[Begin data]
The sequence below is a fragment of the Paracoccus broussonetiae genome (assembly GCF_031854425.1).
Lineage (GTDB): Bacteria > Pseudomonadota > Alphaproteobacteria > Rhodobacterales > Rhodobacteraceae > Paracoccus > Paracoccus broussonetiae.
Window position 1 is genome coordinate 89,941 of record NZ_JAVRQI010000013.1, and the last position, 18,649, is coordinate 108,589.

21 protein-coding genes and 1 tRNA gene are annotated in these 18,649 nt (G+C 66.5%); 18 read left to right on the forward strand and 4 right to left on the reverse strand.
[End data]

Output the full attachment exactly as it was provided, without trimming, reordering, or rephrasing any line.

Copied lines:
The sequence below is a fragment of the Paracoccus broussonetiae genome (assembly GCF_031854425.1).
Lineage (GTDB): Bacteria > Pseudomonadota > Alphaproteobacteria > Rhodobacterales > Rhodobacteraceae > Paracoccus > Paracoccus broussonetiae.
Window position 1 is genome coordinate 89,941 of record NZ_JAVRQI010000013.1, and the last position, 18,649, is coordinate 108,589.

21 protein-coding genes and 1 tRNA gene are annotated in these 18,649 nt (G+C 66.5%); 18 read left to right on the forward strand and 4 right to left on the reverse strand.